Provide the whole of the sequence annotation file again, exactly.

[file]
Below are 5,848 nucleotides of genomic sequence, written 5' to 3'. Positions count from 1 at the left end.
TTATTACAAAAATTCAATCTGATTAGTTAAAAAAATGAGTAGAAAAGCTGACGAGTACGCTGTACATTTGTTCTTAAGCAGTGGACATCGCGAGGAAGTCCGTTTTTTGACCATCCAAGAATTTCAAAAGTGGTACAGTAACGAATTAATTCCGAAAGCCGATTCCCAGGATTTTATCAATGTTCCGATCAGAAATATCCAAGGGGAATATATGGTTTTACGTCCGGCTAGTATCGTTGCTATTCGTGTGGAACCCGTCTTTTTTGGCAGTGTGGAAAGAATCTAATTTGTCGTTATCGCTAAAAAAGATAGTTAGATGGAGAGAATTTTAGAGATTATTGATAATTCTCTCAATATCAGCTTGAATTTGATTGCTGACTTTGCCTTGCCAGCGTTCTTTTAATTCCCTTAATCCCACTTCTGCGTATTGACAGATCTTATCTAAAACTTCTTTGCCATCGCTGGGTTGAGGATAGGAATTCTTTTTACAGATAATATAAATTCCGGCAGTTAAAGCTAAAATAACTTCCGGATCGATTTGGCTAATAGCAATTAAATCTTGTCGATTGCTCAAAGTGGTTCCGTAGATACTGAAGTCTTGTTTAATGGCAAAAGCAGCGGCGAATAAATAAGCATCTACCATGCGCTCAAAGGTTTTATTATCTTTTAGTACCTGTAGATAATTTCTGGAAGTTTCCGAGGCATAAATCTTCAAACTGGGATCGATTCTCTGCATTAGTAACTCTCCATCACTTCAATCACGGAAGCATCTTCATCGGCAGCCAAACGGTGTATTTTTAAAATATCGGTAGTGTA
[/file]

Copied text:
Below are 5,848 nucleotides of genomic sequence, written 5' to 3'. Positions count from 1 at the left end.
TTATTACAAAAATTCAATCTGATTAGTTAAAAAAATGAGTAGAAAAGCTGACGAGTACGCTGTACATTTGTTCTTAAGCAGTGGACATCGCGAGGAAGTCCGTTTTTTGACCATCCAAGAATTTCAAAAGTGGTACAGTAACGAATTAATTCCGAAAGCCGATTCCCAGGATTTTATCAATGTTCCGATCAGAAATATCCAAGGGGAATATATGGTTTTACGTCCGGCTAGTATCGTTGCTATTCGTGTGGAACCCGTCTTTTTTGGCAGTGTGGAAAGAATCTAATTTGTCGTTATCGCTAAAAAAGATAGTTAGATGGAGAGAATTTTAGAGATTATTGATAATTCTCTCAATATCAGCTTGAATTTGATTGCTGACTTTGCCTTGCCAGCGTTCTTTTAATTCCCTTAATCCCACTTCTGCGTATTGACAGATCTTATCTAAAACTTCTTTGCCATCGCTGGGTTGAGGATAGGAATTCTTTTTACAGATAATATAAATTCCGGCAGTTAAAGCTAAAATAACTTCCGGATCGATTTGGCTAATAGCAATTAAATCTTGTCGATTGCTCAAAGTGGTTCCGTAGATACTGAAGTCTTGTTTAATGGCAAAAGCAGCGGCGAATAAATAAGCATCTACCATGCGCTCAAAGGTTTTATTATCTTTTAGTACCTGTAGATAATTTCTGGAAGTTTCCGAGGCATAAATCTTCAAACTGGGATCGATTCTCTGCATTAGTAACTCTCCATCACTTCAATCACGGAAGCATCTTCATCGGCAGCCAAACGGTGTATTTTTAAAATATCGGTAGTGTA